My pet sitter recently called me with a behavior question. She’d just begun a weeklong assignment caring for a 3-year-old, 160-pound English Mastiff at the owner’s home. Lisa had taken care of the dog before, and they’d gotten along well. This time, however, Lucy was displaying a previously unseen behavior. Whenever Lisa placed her hand on the gate to enter the yard, Lucy would stare at her and issue a low, throaty growl. She’d then bark as Lisa entered. Once they were in the back yard things went back to normal, with Lucy jumping and rompting around like a big, happy puppy. But the threateing growl resurfaced whenever Lisa approached the front gate to leave.
Lisa was concerned for her safety, and rightly so. She was also worried about what would happen to the dog in the future if a pet sitter couldn’t interact with her, as the family took frequent trips. Lisa scheduled someone to go with her to the next feeding, to wait outside the gate just in case something went wrong. What she really wanted, though, was to change the situation. Not knowing the details of the dog’s history or anything about her, there was no way I could say for sure why Lucy was behaving the way she was. Lisa wanted to know if there was anything she was doing with her own body language to trigger the behavior, but I doubted it—she’s very aware of her body language, and is very good with dogs. (And can I tell you how thrilled I am to have a pet sitter who’s not only great with dogs, but always wants to learn more about their behavior?) I didn’t think this was a typical case of fear-based reactivity, like those where a dog is only confident enough to nip once the person turns their back—the behavior didn’t start when Lisa turned her back to walk to the gate, but only once she’d reached it. My gut feeling was that for whatever reason, the gate had become a highly charged location for Lucy, to the point that she became reactive whenever someone touched it, regardless of whether they were coming or going.
Tossing treats would be an easy enough way for Lisa to gain access when entering, but more needed to be done. I explained how to teach Lucy the “Find It” game by tossing a treat on the ground for her and saying, “Find it!” in a happy voice. Lisa would begin the game in the back yard where Lucy felt safe. Once Lucy was happily playing along, Lisa would gradually move the game down the walkway that led to the front gate, always monitoring the dog for signs of stress. If all went well, she’d move close to the gate, still playing Find It. To exit, she’d scatter-toss a windfall of treats in a final Find It, and then walk out. (I also suggested including a well-stuffed Kong be included in the last toss.) Lisa said she’d try it the next morning. I assured her that if things didn’t look promising, I’d accompany her on the evening feeding to observe.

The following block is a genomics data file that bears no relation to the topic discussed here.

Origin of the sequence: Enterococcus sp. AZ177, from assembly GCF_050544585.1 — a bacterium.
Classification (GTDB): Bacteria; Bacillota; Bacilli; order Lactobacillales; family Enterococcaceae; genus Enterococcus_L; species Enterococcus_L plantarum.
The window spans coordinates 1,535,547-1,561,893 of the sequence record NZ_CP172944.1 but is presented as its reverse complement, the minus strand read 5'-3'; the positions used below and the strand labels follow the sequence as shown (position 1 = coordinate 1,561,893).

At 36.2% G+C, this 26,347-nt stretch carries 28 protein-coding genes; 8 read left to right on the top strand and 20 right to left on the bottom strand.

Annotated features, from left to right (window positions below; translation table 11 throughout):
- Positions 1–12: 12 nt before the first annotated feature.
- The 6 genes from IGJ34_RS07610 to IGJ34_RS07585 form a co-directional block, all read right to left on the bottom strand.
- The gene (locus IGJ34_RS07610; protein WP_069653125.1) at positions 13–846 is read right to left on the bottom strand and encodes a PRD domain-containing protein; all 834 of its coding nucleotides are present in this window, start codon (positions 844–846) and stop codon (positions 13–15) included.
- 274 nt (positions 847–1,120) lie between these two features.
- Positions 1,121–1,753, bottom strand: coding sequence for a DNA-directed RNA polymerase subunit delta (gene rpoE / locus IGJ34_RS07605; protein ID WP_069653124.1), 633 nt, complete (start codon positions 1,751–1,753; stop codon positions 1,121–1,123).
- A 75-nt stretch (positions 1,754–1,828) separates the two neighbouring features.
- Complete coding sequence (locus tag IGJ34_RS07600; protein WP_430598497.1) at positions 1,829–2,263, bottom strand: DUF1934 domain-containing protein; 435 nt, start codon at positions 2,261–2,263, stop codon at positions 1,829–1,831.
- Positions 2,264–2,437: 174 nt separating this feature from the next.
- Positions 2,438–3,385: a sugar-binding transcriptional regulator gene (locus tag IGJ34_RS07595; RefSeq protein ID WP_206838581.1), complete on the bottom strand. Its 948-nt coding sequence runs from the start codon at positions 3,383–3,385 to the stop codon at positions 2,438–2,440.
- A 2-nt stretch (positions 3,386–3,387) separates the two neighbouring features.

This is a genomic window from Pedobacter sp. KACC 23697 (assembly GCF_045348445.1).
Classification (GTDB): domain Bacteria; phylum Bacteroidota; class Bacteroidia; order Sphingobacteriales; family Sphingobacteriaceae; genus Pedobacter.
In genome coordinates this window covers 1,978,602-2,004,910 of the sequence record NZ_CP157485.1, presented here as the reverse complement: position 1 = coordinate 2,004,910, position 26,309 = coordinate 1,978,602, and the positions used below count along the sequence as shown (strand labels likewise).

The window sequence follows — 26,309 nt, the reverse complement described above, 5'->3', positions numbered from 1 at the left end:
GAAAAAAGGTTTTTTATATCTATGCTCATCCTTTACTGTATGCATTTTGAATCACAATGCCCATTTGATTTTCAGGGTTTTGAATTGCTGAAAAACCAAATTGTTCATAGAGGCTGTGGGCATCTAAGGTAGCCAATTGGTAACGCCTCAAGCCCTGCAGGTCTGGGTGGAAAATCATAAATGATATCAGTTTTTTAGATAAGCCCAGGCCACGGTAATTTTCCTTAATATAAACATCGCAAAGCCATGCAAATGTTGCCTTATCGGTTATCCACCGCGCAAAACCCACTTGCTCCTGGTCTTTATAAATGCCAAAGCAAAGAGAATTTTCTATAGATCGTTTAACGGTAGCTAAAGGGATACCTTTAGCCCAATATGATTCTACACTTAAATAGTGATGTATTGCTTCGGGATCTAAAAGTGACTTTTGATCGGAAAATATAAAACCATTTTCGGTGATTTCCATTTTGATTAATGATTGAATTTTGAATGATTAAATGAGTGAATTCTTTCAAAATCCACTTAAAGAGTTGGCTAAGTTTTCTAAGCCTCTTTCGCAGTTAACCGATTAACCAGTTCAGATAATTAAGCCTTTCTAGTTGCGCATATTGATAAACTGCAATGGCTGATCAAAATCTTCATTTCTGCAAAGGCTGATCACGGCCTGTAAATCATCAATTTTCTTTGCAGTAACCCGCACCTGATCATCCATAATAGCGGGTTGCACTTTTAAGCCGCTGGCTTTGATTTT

The next morning, I received an email. Lisa wrote:
“The Find It game was a hit! We played in the back yard, and Lucy caught on quickly. Each time she would come and sit, and wait for the ‘Find it’ command. She was wagging her tail every time she came back to me.
In the front yard, we played the game. I moved closer to the gate before each throw. On my exit, I threw the ‘Find it’ cookies in one direction and the cookie-filled Kong in another and went out the gate. Lucy could care less! I left, and she was so happy playing the Find It game.”
Lisa has gone back to the home a few times since and each time, Lucy was very happy to see her. There were no incidents on the way out, either. Lisa finally got to speak with the owners last night and told them what had been going on. They revealed that there had been a teenager who was taunting Lucy through the gate a short while back, and that Lucy had actually snapped at the boy’s hand. As a potential root cause for Lucy’s behavior, that made a lot of sense!
The whole situation with Lucy made me reflect on what a trainer who relies heavily on physical force would have done, assuming the person wasn’t up to overpowering a reactive, 160-pound mastiff. Someone had actually suggested to Lisa that the owner should physically “correct” Lucy for the behavior. It’s true that allowing a huge dog (or any dog, for that matter) to growl and lunge at visitors is not okay. But as with all behavior issues, we’ve got to look at why the dog was behaving that way in the first place. As with any canine behavior problem, instead of reacting with violence, we must address the underlying issue. That way, the symptoms cease naturally, and there are no unwanted side effects like those that can occur when meeting violence with violence. Lucy’s dad loves the joy the Find It game gives her and plans to keep playing. I’m glad, as he’ll be able to use it in situations such as when Lucy notices another dog he doesn’t want her approaching, or the moment she spies a squirrel. Most of all, I’m glad Lucy is learning that the gate is not a scary place, and that the Case of the 160-pound Yard Guard ended well and safely for everyone.